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SUBROUTINE sla_AOP ( RAP, DAP, DATE, DUT, ELONGM, PHIM, HM,
: XP, YP, TDK, PMB, RH, WL, TLR,
: AOB, ZOB, HOB, DOB, ROB )
*+
* - - - -
* A O P
* - - - -
*
* Apparent to observed place, for sources distant from the solar
* system.
*
* Given:
* RAP d geocentric apparent right ascension
* DAP d geocentric apparent declination
* DATE d UTC date/time (Modified Julian Date, JD-2400000.5)
* DUT d delta UT: UT1-UTC (UTC seconds)
* ELONGM d mean longitude of the observer (radians, east +ve)
* PHIM d mean geodetic latitude of the observer (radians)
* HM d observer's height above sea level (metres)
* XP d polar motion x-coordinate (radians)
* YP d polar motion y-coordinate (radians)
* TDK d local ambient temperature (K; std=273.15D0)
* PMB d local atmospheric pressure (mb; std=1013.25D0)
* RH d local relative humidity (in the range 0D0-1D0)
* WL d effective wavelength (micron, e.g. 0.55D0)
* TLR d tropospheric lapse rate (K/metre, e.g. 0.0065D0)
*
* Returned:
* AOB d observed azimuth (radians: N=0,E=90)
* ZOB d observed zenith distance (radians)
* HOB d observed Hour Angle (radians)
* DOB d observed Declination (radians)
* ROB d observed Right Ascension (radians)
*
* Notes:
*
* 1) This routine returns zenith distance rather than elevation
* in order to reflect the fact that no allowance is made for
* depression of the horizon.
*
* 2) The accuracy of the result is limited by the corrections for
* refraction. Providing the meteorological parameters are
* known accurately and there are no gross local effects, the
* predicted apparent RA,Dec should be within about 0.1 arcsec
* for a zenith distance of less than 70 degrees. Even at a
* topocentric zenith distance of 90 degrees, the accuracy in
* elevation should be better than 1 arcmin; useful results
* are available for a further 3 degrees, beyond which the
* sla_REFRO routine returns a fixed value of the refraction.
* The complementary routines sla_AOP (or sla_AOPQK) and sla_OAP
* (or sla_OAPQK) are self-consistent to better than 1 micro-
* arcsecond all over the celestial sphere.
*
* 3) It is advisable to take great care with units, as even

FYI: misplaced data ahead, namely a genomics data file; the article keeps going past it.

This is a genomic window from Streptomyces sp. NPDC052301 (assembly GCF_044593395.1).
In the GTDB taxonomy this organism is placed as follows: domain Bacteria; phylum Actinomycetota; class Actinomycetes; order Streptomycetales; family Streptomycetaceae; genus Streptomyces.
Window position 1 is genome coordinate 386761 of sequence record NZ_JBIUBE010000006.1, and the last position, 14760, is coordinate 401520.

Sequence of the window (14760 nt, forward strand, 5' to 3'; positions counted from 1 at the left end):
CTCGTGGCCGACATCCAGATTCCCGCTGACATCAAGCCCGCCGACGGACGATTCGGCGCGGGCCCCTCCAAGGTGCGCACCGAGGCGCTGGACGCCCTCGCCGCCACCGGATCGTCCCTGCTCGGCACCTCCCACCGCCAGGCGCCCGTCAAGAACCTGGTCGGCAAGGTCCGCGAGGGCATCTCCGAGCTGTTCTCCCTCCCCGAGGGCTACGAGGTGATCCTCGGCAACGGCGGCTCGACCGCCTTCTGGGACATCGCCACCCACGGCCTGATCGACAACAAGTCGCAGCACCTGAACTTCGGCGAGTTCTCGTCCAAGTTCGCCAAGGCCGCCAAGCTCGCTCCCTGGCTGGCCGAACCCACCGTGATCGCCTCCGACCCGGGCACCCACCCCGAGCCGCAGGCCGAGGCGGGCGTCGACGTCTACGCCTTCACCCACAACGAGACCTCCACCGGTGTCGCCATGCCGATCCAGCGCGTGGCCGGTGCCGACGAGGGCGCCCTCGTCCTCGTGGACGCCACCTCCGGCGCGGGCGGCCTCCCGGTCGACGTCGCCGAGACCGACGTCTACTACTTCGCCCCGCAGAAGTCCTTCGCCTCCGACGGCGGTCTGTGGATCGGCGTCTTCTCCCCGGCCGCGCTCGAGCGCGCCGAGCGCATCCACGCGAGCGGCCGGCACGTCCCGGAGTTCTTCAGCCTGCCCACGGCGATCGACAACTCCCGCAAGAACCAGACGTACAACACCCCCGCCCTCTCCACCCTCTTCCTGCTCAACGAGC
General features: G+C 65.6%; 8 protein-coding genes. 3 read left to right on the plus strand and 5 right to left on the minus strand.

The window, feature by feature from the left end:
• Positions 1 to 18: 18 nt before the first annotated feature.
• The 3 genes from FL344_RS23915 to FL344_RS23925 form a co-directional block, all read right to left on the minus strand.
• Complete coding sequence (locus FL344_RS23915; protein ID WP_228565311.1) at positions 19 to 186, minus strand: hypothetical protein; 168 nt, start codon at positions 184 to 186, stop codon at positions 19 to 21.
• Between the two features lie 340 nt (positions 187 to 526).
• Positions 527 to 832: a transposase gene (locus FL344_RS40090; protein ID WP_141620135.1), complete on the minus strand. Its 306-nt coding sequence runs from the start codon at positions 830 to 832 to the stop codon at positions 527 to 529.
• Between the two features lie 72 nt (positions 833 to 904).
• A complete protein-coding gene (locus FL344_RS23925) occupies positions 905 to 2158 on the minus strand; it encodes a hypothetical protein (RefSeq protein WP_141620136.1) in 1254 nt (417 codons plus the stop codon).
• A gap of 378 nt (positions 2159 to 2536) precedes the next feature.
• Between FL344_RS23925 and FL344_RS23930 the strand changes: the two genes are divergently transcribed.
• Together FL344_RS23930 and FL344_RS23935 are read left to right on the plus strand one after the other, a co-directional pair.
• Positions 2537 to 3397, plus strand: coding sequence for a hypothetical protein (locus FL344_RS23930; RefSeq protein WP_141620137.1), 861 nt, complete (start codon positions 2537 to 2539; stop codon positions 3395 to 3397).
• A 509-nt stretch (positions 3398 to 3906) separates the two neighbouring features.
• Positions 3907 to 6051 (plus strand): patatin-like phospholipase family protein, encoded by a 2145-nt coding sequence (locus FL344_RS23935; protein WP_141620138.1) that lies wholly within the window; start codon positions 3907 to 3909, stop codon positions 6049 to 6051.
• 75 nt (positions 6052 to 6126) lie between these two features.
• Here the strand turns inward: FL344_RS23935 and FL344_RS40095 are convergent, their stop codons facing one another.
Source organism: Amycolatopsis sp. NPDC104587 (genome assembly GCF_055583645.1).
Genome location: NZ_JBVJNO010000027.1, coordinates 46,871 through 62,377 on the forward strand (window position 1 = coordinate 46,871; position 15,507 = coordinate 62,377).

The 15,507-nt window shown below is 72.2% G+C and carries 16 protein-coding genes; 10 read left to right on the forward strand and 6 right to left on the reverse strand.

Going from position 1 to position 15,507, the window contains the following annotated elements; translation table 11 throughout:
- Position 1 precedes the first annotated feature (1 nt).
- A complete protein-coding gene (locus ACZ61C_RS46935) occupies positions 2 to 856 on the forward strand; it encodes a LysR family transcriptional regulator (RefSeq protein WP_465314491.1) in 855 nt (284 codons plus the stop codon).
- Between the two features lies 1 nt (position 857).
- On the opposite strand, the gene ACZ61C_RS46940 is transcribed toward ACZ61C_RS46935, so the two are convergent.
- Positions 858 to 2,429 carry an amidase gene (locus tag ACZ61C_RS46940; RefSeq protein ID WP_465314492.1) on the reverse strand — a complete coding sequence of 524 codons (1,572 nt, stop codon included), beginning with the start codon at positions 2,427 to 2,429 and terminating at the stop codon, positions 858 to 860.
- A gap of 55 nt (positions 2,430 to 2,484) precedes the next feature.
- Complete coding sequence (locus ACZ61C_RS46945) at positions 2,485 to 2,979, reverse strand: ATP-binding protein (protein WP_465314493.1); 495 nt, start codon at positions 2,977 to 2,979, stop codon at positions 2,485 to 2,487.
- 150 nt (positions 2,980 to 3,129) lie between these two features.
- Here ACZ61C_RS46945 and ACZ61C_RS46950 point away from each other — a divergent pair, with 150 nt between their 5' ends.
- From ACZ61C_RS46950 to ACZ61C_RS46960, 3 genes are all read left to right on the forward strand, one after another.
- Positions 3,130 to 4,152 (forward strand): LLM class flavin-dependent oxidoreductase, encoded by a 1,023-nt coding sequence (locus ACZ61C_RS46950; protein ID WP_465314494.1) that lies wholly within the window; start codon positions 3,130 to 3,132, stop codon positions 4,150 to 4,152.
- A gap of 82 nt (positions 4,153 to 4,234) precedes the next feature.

* unlikely values of the input parameters are accepted and
* processed in accordance with the models used.
*
* 4) "Apparent" place means the geocentric apparent right ascension
* and declination, which is obtained from a catalogue mean place
* by allowing for space motion, parallax, precession, nutation,
* annual aberration, and the Sun's gravitational lens effect. For
* star positions in the FK5 system (i.e. J2000), these effects can
* be applied by means of the sla_MAP etc routines. Starting from
* other mean place systems, additional transformations will be
* needed; for example, FK4 (i.e. B1950) mean places would first
* have to be converted to FK5, which can be done with the
* sla_FK425 etc routines.
*
* 5) "Observed" Az,El means the position that would be seen by a
* perfect theodolite located at the observer. This is obtained
* from the geocentric apparent RA,Dec by allowing for Earth
* orientation and diurnal aberration, rotating from equator
* to horizon coordinates, and then adjusting for refraction.
* The HA,Dec is obtained by rotating back into equatorial
* coordinates, using the geodetic latitude corrected for polar
* motion, and is the position that would be seen by a perfect
* equatorial located at the observer and with its polar axis
* aligned to the Earth's axis of rotation (n.b. not to the
* refracted pole). Finally, the RA is obtained by subtracting
* the HA from the local apparent ST.
*
* 6) To predict the required setting of a real telescope, the
* observed place produced by this routine would have to be
* adjusted for the tilt of the azimuth or polar axis of the
* mounting (with appropriate corrections for mount flexures),
* for non-perpendicularity between the mounting axes, for the
* position of the rotator axis and the pointing axis relative
* to it, for tube flexure, for gear and encoder errors, and
* finally for encoder zero points. Some telescopes would, of